Up to $5.3 million
By Stan Welch
Anderson County Council reluctantly voted to honor two promises made to citizens some time ago. Both involved paving small areas at the residents’ homes. One site was in District One and the other was in District Two, creating a rare occurrence where Council members Francis Crowder and Gracie Floyd found themselves as allies.
Council Chair Tommy Dunn adamantly expressed his disapproval of the votes, but pointed out that the citizens had been told that once a certain number of homes were built along their roads, the county would pave them.
Councilwoman Floyd informed the Council that a similar promise had been made to her and her late husband and former Council Chairman William Floyd more than forty years ago, when they were considering purchasing a home. “I was told that a certain number of houses had to be on a road before the county would pave it. I just want the same thing we just voted for Mr. Crowder for this person in my district.”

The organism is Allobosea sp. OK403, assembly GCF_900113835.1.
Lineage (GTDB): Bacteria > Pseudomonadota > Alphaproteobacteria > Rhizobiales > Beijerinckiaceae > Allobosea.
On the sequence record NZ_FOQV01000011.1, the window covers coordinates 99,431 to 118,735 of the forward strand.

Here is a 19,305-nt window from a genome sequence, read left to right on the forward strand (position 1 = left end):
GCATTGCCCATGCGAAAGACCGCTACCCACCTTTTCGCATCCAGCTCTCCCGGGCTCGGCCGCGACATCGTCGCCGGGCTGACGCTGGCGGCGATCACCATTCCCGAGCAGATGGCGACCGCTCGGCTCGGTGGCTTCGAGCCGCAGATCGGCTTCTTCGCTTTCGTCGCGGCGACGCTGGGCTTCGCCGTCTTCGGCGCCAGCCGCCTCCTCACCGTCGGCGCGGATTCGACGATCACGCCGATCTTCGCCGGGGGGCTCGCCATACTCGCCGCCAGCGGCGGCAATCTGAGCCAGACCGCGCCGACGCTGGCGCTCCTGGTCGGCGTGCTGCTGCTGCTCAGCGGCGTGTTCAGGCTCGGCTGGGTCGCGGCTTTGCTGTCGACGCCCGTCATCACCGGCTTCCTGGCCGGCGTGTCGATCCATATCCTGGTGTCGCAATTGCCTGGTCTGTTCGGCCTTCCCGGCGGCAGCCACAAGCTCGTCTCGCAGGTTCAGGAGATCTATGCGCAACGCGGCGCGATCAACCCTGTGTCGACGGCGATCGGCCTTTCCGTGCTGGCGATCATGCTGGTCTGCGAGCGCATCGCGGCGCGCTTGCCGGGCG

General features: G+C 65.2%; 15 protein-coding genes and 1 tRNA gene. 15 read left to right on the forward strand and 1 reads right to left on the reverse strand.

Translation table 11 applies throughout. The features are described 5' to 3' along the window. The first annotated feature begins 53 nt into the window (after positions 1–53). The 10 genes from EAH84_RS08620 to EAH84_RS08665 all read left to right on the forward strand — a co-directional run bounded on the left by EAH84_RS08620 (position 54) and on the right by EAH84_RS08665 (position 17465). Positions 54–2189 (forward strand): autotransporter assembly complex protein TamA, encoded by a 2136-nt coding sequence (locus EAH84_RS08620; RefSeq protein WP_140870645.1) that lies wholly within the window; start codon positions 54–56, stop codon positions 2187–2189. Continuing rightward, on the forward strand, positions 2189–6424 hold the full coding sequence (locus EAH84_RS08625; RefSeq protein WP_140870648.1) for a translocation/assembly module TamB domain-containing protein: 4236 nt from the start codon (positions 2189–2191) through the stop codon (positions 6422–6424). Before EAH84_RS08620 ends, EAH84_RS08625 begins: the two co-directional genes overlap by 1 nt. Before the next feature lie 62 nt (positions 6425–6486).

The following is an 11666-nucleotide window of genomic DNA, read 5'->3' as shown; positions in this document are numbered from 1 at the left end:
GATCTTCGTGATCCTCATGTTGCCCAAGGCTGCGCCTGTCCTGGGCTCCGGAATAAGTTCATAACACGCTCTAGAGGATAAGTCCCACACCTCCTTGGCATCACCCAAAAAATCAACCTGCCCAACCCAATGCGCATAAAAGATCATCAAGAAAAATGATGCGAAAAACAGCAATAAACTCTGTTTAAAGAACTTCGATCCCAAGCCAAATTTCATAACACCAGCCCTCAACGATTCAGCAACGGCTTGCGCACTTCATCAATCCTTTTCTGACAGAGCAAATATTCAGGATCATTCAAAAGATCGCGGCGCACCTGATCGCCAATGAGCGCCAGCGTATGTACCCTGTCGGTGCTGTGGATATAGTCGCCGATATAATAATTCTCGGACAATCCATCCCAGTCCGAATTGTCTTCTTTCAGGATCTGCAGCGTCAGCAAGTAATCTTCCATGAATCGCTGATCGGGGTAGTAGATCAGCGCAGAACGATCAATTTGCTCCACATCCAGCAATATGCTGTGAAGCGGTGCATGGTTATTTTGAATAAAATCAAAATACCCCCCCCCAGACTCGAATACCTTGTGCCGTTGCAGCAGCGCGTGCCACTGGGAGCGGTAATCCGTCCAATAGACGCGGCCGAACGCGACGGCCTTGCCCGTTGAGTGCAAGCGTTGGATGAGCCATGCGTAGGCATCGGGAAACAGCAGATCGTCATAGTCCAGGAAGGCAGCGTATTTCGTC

Dunn stressed that the county never formally passed such a measure, but added, “I don’t like it when people say something and then don’t do it. That goes for the county too. I don’t want these folks to feel like they were hoodwinked, so I will support this. I also support it because these roads were accepted into the county system many years ago. But any developers planning to build on dirt roads with the expectation of them being paved in the future might want to give that some thought.”
The Council also approved a letter of support to be issued to the Appalachian Council of Government (ACOG) endorsing the organization’s economic development strategy, which was presented to the Council at the last meeting. District Seven Councilwoman Cindy Wilson, who missed that meeting, offered several additions to the list of agencies and aspects of the strategy, including several promoting the county’s equine interests.
Councilwoman Floyd seemed confused about that portion of the agenda, stating that she didn’t recall anything about the previous presentation. In the end, she abstained from the vote to issue the letter, citing her inability to recall the events in question.
The Council also gave final approval to a lease purchase agreement for various vehicles and equipment, not to exceed $5.3 million, and later accepted the low bid for the financing from Santander Bank, from Scottsdale, Arizona. The bank offered an interest rate of 1.54%, and the loan will be repaid in six annual payments.